New case deals with employees who strike with weapons in South Africa
Employees engaged in strike action who carry dangerous weapons during a strike run the risk of dismissal, says Jacques van Wyk, director and labour law specialist at Werksmans Attorneys.
Citing recent case law, van Wyk said that the act of carrying weapons exposes others to the risk of injury and also serves to threaten and intimidate others. This kind of conduct is not protected by the right to strike, he said.
“In the matter of Pailprint v Lyster, the Labour Appeal Court (LAC) had to consider the above issue.
“On 1 July 2014 a number of Pailprint (Pty) Ltd (employer) employees participated in a national strike called by their union, the National Union of Metalworkers of South Africa (NUMSA).
“The employees were employed in various positions at the employer’s factory. The employer’s disciplinary code provided, among others, that the ‘[b]randishing or wielding of dangerous weapons’ was a dismissible offence. ”
Van Wyk said that the employer’s picketing policy also specifically stated that employees may not ‘engage in unlawful or violent actions’ and that ‘no weapons of any kind are to be carried or wielded by the picketers’.
“During the strike, the employees were seen carrying sticks, a sjambok and lengths of piping,” he said.
“They were also in the presence of employees who carried a golf club and an axe. These acts were regarded by the employer as being in contravention of the employer’s picketing rules and the employees were called to disciplinary hearings.
“Following disciplinary hearings, the employees were dismissed for the brandishing or wielding of dangerous weapons during the strike.”
After first being heard in the CCMA and the Labour Court, the issue was dealt with by the Labour Appeal Court.
The LAC held that it was common cause that the employees carried the sticks and piping and were in the presence of individuals carrying a golf club and an axe and that the conduct was clearly in breach of the employer’s policy and disciplinary code, Van Wyk said.
In addition, there was no dispute that this rule was valid and reasonable and its purpose was clear.
Given the seriousness of this breach – and the fact that it was expressly prohibited by the employer – it held that the dismissal of the employees was substantively fair.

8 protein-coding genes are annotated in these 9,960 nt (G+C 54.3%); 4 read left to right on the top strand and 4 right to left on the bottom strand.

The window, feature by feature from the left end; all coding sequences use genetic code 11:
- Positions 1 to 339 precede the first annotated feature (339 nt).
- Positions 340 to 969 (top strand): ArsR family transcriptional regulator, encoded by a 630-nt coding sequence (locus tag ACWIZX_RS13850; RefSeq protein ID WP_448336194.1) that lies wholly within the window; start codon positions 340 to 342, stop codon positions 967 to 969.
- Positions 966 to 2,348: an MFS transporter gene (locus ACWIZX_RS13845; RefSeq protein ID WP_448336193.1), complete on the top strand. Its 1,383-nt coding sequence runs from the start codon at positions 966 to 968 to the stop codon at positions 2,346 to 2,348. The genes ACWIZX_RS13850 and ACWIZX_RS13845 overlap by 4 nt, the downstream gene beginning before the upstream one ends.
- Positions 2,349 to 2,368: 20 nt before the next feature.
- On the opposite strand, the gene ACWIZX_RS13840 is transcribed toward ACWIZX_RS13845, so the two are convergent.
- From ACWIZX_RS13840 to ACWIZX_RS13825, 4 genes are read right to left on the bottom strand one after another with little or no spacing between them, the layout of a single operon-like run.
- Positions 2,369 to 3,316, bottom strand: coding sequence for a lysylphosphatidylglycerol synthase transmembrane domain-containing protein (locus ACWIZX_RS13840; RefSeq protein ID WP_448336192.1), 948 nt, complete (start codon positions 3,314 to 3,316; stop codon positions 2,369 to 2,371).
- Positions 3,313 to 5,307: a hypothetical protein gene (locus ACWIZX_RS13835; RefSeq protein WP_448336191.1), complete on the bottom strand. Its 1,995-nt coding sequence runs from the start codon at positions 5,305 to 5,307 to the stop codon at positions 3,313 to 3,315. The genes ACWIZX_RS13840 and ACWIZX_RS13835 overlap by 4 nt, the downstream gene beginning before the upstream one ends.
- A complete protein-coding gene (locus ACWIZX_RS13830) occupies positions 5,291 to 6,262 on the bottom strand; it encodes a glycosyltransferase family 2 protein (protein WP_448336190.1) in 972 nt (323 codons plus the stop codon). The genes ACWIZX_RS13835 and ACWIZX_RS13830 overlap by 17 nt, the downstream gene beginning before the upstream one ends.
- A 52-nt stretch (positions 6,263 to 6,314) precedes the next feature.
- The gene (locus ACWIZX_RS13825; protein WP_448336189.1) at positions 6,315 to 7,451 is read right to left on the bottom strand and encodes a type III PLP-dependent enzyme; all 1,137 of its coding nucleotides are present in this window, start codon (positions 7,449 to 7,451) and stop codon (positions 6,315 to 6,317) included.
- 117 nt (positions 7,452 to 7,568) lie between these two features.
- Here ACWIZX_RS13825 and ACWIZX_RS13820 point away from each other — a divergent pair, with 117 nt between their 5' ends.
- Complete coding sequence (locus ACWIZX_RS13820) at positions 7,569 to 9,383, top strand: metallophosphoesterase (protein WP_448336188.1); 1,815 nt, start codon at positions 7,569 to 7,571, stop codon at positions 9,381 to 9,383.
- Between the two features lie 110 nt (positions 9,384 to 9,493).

“The right to strike, like most rights, is not absolute and it does not allow for the encroachment of another’s right to safety,” van Wyk said.
“The LAC held that carrying dangerous weapons on a picket line, by its very nature, exposes others to the risk of injury and also serves to threaten and intimidate.
This was not the intention of the legislature when it provided for the right to picket.
“It is worth noting that the over formalistic phrasing of the charge against the employees as ‘brandishing or wielding’ weapons was to the detriment of the employer. Employers are advised that charges against employees need not resemble formal criminal charges and it is permissible for an employer to state and describe the employee’s offence in plain language.
“It is nonetheless important to have policies and procedures in place (as was the case in the present instance) that make it clear such conduct will not be tolerated.”
New Code of Good Practice
Van Wyk added that this dispute arose before the introduction of the new Code of Good Practice: Collective bargaining, industrial action and picketing (“code“) which came into force on 19 December 2018.
The code regulates, among others, the use of dangerous weapons, he said.
“The code makes express reference to the Dangerous Weapons Act 15 of 2013 which defines a ‘dangerous weapon’ as ‘any object, other than a firearm, designed as a weapon and capable of producing death or serious bodily harm, if it were used for an unlawful purpose’.
“The code provides that the police may intervene if a person is carrying or believed to be carrying a dangerous weapon and that in the context of a picket and/or industrial action, there is no justifiable reason for the possession or display of such an object.”